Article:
Psychology Professors teach courses in psychology, such as child, clinical, and developmental psychology, and psychological counseling. Includes both teachers primarily engaged in teaching and those who do a combination of teaching and research.
Postsecondary Psychology Teachers teach courses in psychology, such as child, clinical, and developmental psychology, and psychological counseling. Includes both teachers primarily engaged in teaching and those who do a combination of teaching and research.
- Prepare and deliver lectures to undergraduate or graduate students on topics such as abnormal psychology, cognitive processes, and work motivation.
- Initiate, facilitate, and moderate classroom discussions.
- Evaluate and grade students’ class work, laboratory work, assignments, and papers.
- Keep abreast of developments in the field by reading current literature, talking with colleagues, and participating in professional conferences.
Psychology Professors with little to no experience tend to make between $39350 and $55880 while the more experienced ones can earn over $107700 per year.
|Top 5 paying states||Hourly||Annual|
One of the easiest ways to increase your salary as a Postsecondary Psychology Teacher is to move to a higher paying state like CA. Right now, the highest paying states for Psychology Professors are CA, DC, NY, NJ and MA.
However, a higher pay at CA doesn’t guarantee that you will make more because the living expenses at CA might be twice as high than where you are currently at now.
Three other factors that can increase your salary as a Postsecondary Psychology Teacher is the degree you hold, the industry you work in, and lastly the company you work for.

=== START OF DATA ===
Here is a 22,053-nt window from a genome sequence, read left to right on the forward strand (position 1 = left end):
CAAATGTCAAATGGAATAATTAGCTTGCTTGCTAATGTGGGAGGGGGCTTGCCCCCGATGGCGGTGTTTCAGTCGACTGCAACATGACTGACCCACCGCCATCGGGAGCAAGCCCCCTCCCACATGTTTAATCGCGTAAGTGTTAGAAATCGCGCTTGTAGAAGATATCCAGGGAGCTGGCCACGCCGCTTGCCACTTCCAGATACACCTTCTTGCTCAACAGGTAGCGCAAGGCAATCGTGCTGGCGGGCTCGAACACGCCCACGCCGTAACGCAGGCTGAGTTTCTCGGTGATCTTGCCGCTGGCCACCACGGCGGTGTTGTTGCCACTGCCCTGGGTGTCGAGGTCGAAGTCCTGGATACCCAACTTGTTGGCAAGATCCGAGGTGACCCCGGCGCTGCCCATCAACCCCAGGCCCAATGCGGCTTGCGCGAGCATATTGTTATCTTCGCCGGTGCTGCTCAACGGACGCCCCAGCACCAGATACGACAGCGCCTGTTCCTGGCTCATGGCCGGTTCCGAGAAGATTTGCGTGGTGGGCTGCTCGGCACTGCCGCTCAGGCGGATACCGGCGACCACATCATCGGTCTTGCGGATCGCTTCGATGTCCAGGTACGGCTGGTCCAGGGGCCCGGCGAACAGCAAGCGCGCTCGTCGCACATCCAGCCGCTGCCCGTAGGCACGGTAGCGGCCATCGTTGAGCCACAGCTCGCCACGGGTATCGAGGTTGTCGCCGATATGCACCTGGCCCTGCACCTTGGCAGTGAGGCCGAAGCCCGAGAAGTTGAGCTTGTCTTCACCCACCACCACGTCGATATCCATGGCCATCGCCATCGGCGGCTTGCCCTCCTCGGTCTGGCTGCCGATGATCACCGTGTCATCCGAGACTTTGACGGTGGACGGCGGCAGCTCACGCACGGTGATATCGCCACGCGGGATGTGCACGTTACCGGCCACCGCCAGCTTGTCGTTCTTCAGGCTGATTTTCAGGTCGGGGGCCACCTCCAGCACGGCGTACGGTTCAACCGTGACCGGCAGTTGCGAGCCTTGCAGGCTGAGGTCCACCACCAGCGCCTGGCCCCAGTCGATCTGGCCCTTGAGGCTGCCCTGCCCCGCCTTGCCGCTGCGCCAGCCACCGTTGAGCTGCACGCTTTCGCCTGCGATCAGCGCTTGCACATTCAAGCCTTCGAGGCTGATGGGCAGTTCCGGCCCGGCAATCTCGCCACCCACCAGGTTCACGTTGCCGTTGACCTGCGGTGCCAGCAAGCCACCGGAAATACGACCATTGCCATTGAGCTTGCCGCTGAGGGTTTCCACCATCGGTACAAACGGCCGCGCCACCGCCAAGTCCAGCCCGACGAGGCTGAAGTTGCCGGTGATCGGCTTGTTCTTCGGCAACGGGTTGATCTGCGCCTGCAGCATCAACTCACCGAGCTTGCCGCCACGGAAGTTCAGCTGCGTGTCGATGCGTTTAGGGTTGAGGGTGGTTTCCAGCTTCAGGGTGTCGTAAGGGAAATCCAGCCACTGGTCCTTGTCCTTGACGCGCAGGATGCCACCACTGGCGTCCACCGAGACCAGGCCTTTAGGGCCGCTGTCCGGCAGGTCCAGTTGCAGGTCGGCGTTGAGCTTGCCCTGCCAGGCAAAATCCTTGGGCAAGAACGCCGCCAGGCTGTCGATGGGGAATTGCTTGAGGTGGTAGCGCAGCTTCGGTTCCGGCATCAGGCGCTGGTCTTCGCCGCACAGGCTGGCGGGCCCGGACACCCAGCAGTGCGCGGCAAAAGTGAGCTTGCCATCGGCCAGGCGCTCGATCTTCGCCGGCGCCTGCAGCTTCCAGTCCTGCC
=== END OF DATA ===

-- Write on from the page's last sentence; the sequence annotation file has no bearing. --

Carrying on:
We asked other Psychology Professors what degree they had when they got the job and most of them said they had a PhD followed by a Post-Doctoral Training.
Other than that, we also asked them what did they major in and here are the most popular majors that came up.
|Social Science Teacher Education|
|Cognitive Psychology and Psycholinguistics|
|Developmental and Child Psychology|
Pros and Cons
Here are some of the pros and cons of being a Postsecondary Psychology Teacher.
|Suitable for people who likes to help and teach others|
|Suitable for people who values achievements and are results-oriented|
|This career is perfect for people who love to work indoors.|
|Very high salary (top 25% highest paid careers)|
|Not suitable for people who likes practical and hands-on work|
|It is very hard to get into this career. Extensive skill, knowledge, and experience is required for this career.|
|Long working hours (More than 40 hours per week)|
What is the job like
83% of Psychology Professors said they were satisfied with their job and 83% said they feel like their job is making other people’s lives better.
Is this right for me
You can read more about these career personality types here.
People who are suitable for this job tends to like working with, communicating with, and teaching people. They like helping or providing service to others..
They also like working with ideas, and require an extensive amount of thinking. They like searching for facts and figuring out problems mentally.
Related career information
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